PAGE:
4. Amount: If a line is being copied, the percentage that is actually copied also increases with cohesion. Low cohesions cause more of the previous line to be ignored, re-generating new notes to replace the ignored ones.
5. Rhythm tweaking: To avoid sounding too mechanical (see 5.2), low cohesions also cause more occasional attacks to be randomly inserted into Sharle's rhythm generator output.
6. Stanza length: High cohesions also cause stanzas to be longer, thereby increasing the number of compound lines which share similar characteristics.

7.1.2 Key

The key parameter is not quite so interesting; it is merely a simple transposition of pitches. The same tune in different keys adds a little more variety when used in contrast to other recently played sections. However, this parameter was added mainly for completeness-of-control's sake. Key (an absolute parameter) and scale (a relative parameter) are used together in pitch determination.

7.1.3 Scale

The scale is the most ``pre-composed'' of the parameters. Sharle currently has a total of six scales -- two versions of a major scale, two versions of a minor scale, and two versions of pentatonic scales. While these six scales are sufficient to produce a variety of music, there is no reason why more can not be added. A scale is represented by an object that contains 12 values corresponding to the 12 half-steps in an octave. Each value represents a priority: the higher the priority, the more often that tone is played. So, when ``composing'' a scale, the root / tonic is given highest priority. Sharle uses five different priority levels. The highest for the root, the lowest for chromatic tones. The middle three priorities differentiate between frequent, common, and occasional tones. For example, one version of a major scale looks like this: 042412414243, 12 rankings of tones from 0 to 4. 0 represents the root and has a unique priority ranking. 1 is given to the rest of the major triad. 2 to most of the other non-chromatic notes, etc. Tones are thus tied to probabilities that will be used later in combination with the consonance parameter (section 7.2.1).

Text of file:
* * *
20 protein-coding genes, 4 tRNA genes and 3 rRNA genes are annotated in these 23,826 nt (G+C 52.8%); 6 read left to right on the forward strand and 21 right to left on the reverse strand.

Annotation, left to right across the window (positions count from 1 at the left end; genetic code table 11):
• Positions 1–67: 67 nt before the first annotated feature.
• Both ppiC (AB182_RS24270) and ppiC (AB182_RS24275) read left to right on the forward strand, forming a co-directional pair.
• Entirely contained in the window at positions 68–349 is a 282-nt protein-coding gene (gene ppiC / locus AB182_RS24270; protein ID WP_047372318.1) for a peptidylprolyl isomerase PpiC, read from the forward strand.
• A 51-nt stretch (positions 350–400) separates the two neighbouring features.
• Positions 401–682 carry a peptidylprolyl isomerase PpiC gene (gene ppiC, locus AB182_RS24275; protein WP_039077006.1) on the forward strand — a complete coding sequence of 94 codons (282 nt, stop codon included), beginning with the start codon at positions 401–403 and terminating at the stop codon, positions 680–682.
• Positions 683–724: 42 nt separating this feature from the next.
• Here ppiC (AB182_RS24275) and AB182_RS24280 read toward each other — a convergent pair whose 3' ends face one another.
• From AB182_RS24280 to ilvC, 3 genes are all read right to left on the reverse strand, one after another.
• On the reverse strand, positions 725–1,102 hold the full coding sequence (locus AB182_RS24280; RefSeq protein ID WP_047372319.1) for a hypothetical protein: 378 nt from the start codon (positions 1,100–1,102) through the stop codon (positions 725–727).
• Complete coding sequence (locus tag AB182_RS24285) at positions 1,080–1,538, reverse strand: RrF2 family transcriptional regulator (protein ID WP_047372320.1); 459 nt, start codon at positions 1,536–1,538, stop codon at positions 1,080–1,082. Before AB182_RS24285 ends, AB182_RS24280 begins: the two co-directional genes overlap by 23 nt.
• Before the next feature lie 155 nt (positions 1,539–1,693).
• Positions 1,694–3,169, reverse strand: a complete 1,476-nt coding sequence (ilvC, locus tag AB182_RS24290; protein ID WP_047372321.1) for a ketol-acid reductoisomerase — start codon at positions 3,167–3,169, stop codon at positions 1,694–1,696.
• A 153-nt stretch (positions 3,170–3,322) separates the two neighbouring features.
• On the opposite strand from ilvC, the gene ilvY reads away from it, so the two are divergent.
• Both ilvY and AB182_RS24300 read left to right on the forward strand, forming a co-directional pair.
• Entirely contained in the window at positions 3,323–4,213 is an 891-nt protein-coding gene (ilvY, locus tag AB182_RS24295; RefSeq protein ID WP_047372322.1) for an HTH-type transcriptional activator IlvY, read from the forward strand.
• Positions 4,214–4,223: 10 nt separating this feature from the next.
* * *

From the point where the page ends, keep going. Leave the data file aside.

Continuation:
7.1.4 Tempo

The tempo parameter is simply a number that determines the length of the atomic unit of time on which the rhythm generator is based. All events occur only on these atomic units of time, where there are slots into which potential notes can be placed. Tempo changes nothing else other than the speed at which notes are produced. Pitch and relative durations are not affected.

7.1.5 Rhythm Consistency

The first rhythm generation parameter is consistency. The higher the consistency is, the more likely successive rhythm attacks will fall at regular intervals. The lower it is, the time interval between successive notes becomes more irregular. The upper bound on consistency is (of course) beats that occur exactly after a fixed period. The lower bound allows intervals between attacks (determined randomly) to range from one atomic unit of time (determined by tempo, 7.1.4) up to twice the average interval. Consistency also affects attack volumes, ranging from all medium volumes at top consistency to allowing an equal chance of light, medium, or heavy volumes for minimum consistency.

7.1.6 Rhythm Density

Density determines the likelihood that an attack will be placed in any given slot. At maximum density, every slot will be filled with an attack. At minimum density, the vast majority of available slots for attacks will be left blank. Because the period between slots is determined by tempo, a fast tempo and low density can have a similar number of notes per unit of real time as a slow tempo with high density. The difference however is that density affects number of notes per line, while the tempo parameter affects how quickly lines are played -- if density is the amount of traffic, tempo is how quickly the traffic is moving. A high tempo will speed up the generator's progression through lines and stanzas, while a high density will not.

7.1.7 Rhythm Length

The length parameter determines the number of available slots per line in which attacks could be placed. While fast tempos hurry line progression, longer lines slow down progression -- increasing the length of the road on which the traffic travels. Rhythm length and density combine to determine how many actual notes will be played for a given line.